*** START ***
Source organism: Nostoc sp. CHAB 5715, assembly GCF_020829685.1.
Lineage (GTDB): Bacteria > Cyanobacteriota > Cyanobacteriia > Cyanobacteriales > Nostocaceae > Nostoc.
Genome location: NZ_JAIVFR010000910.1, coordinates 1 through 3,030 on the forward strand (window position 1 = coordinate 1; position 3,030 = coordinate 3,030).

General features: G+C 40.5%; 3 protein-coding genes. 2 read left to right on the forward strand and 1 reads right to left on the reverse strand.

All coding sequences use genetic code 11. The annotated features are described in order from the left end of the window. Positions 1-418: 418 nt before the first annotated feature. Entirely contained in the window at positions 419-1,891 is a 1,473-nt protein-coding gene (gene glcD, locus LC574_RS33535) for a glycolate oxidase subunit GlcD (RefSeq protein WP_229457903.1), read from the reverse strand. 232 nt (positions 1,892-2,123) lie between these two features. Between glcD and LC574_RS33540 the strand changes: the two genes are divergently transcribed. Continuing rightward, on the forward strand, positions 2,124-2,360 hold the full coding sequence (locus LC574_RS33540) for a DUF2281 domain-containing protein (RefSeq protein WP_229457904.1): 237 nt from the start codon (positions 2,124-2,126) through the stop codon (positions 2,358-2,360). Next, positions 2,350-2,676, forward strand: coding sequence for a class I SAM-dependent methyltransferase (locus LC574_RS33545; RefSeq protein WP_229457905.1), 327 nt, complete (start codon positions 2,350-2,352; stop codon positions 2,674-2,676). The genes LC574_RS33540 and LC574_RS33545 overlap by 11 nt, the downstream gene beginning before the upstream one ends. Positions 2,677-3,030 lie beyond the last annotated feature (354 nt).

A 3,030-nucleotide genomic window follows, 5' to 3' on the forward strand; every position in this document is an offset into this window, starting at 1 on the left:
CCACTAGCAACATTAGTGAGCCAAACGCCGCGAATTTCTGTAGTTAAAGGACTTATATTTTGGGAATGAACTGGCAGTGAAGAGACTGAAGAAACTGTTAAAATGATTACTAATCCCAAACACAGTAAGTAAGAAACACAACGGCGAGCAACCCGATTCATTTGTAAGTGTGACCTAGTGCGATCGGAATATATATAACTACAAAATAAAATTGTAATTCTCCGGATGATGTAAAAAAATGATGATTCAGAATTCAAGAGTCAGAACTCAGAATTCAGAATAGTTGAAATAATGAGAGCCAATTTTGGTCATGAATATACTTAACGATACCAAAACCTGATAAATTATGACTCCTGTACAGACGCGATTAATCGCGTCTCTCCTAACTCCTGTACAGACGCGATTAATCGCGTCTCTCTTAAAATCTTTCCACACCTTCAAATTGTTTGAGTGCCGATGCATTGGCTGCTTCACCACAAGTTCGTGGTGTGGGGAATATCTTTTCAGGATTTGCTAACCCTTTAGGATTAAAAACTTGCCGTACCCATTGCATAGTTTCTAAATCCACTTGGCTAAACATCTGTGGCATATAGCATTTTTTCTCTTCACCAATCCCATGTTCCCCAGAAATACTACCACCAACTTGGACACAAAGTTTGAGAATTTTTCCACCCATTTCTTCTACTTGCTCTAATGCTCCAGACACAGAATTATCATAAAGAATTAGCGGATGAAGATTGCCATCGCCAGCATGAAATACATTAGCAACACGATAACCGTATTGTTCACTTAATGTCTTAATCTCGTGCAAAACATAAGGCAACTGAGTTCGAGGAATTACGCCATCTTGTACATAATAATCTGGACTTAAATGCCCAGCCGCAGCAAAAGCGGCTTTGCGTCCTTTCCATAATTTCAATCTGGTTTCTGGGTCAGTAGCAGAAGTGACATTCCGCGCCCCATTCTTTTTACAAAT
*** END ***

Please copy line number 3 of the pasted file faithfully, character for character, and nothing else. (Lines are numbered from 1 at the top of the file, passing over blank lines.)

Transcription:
Genome location: NZ_JAIVFR010000910.1, coordinates 1 through 3,030 on the forward strand (window position 1 = coordinate 1; position 3,030 = coordinate 3,030).